His Mother named him after Astronaut Buzz Aldrin, second human to walk on the moon, but she wanted to give it a little Filipino twist so she added the “e” at the end and called him Aldrine. Because of his connection to his name-sake Buzz Aldrin, he wrote a song called Space Suits, another product of his wild personal imaginary world. Putting away his space suit was a metaphor for putting away his aspirations to fly to the moon.

When he was working at a hotel passing out pool towels and raking the sand around the pool, his growing aversion to a nine-to-five job where he had to put away his parent’s aspirations “our son is going to make it to the moon,” and seeing his friends playing music on the stage prompted him to write this song about putting on his Buzz Aldrin space suits. Seems it has worked for him as he has been buzzing all over the planet in his ‘ukulele-inspired space suit.

On a different note, he switched to a classic Beatle’s song released in 1969.Something is one of his favorite songs to play. He played it with such sensitivity. Along the same vein he moved right along into another Beatle’s favorite, While My Guitar Gently Weeps. He acknowledged his mentor and teacher Jake Shimabukuro with whom he spent time in coffee shops, polishing his ‘ukulele repertoire while he was attending school in Honolulu. He then played Bandito Tyler from his CD of the same name.

When asked to sample the Kamoa ‘ukulele that was going to be given away after the intermission, Aldrine showed off the tight, close to the ground style of playing he is known for by getting the audience yelling out “FASTER!”, “FASTER!”, “FASTER!” with his Crazy G instrumental. He showed off his comedic slant by doing his Qi Gong breathing, cross his heart and exercise routine before his final attempt. He out-raced himself.

Mark Perkins of Wainwright, Alberta, Canada won the Kamoa ‘ukulele. Well deserved! For several Mondays, he had been making a lot of donations for tickets to win the Kamoa ‘ukulele. So what did this generous winner do with the ‘ukulele after posing for a photo? He turned around and gave it to a most deserving teacher from Kapa’a Middle School, Mary Lardizabal, who every year takes an army of students from her music classes along with an army of parent chaperones to perform at the World Strides Heritage Music Festival at Disneyland on March 15-22. Don’t you just love it when you see a genuine show of Aloha extended to someone else?

Mary writes to us, “We loved EKK! The winner of the ‘ukulele gifted it to our program and we will be finding a creative way to give it to a student who will be very appreciative! I met Mark last year when he brought his daughter-in-law who played the fiddle. He plays piano. It was awesome. He came back with a friend of the family this year. Take care and bless you for the many years of your incredible love for the arts!”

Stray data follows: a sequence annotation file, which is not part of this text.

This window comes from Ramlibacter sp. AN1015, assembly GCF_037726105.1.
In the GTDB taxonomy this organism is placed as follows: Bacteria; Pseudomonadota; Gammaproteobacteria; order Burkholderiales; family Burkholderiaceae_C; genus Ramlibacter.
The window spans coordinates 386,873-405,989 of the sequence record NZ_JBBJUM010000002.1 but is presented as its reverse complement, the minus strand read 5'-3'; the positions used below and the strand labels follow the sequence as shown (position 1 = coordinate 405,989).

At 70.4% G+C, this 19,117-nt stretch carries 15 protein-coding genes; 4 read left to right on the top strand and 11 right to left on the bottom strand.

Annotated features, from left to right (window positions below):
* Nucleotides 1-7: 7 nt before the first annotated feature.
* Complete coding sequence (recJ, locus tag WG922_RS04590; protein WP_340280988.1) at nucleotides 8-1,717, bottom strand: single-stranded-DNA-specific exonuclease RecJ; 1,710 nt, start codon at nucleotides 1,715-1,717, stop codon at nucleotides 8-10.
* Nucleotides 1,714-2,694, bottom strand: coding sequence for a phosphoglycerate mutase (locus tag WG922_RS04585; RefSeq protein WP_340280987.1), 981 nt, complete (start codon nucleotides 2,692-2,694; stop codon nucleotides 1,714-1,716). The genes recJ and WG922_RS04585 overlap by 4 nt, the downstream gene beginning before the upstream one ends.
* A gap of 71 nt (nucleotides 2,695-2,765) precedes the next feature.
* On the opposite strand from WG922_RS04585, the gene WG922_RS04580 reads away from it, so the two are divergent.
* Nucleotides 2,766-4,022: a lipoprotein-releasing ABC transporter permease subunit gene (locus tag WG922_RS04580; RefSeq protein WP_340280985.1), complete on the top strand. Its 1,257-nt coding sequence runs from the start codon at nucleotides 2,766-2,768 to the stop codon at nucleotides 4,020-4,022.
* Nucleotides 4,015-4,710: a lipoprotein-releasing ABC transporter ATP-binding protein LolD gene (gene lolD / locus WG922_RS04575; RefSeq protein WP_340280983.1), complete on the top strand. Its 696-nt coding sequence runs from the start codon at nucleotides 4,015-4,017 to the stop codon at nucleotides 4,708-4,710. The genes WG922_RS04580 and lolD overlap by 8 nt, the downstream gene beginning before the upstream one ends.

After the intermission excitement, Aldrine and Kyle took the stage together. Maroon 5 – Sunday Morning is one of the songs they taught the ‘ukulele circle and is also one of Aldrine’s tour favorites; it gives him a chance to sing while playing the ‘ukulele.

The crowd went wild when they played Body Surfing, ‘ukulele master Ohta-san’s classic. It’s a favorite “rite of passage” song for ‘ukulele players to master with its lightning-fast tricky fingering which would be daunting for most but a real challenge to any ‘ukulele player who wants that song in his repertoire. Even Jake Shimabukuro played this song when he was part of the Pure Heart group with Jon Yamasato and Lopaka Colon.

By this time, Kyle and Aldrine were really cutting loose and having a great time. They did a face off, going back and forth with bluesy riffs, challenging each other to see who could come out on top. They both did. They played Don Miguel, one of Aldrine’s original composition on his CD about his world of imaginary super Heros. This was followed by Aldrine’s version of Dancing In the Moonlight which won him a Na Hoku Hanohano Award.

Time was up but the audience was not done; they called for a hana hou, so Aldrine asked, “What do you want?’’ Someone shouted, Europa! “We did that at the beginning!” Someone else shouted Wipe Out! “I’m a crowd pleaser . . . let’s play Wipe Out!, came back Aldrine. Not only were their hands a blur with their lightning-fast finger action but the two of them were hopping and jumping all over the stage like two frisky fleas. It wasn’t just their fingers; they were the “jumping fleas”!

What a night! Everyone calmed down with Hawai’i Aloha, and left the hotel premises just a little bit younger, just a lot more light-hearted, and just a great deal more appreciative of our up-and-coming young talents.

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E Kanikapila Kakou 2018 Hawaiian Music Program is funded in part by the Hawai’i Tourism Authority, supported by the County of Kaua’i Office of Economic Development, the Kaua’i Beach Resort, and the GIAC/EKK supporters. Garden Island Arts Council programs are supported in part by the State Foundation on Culture and the Arts through appropriations from the Hawai’i State Legislature and the National Endowment for the Arts.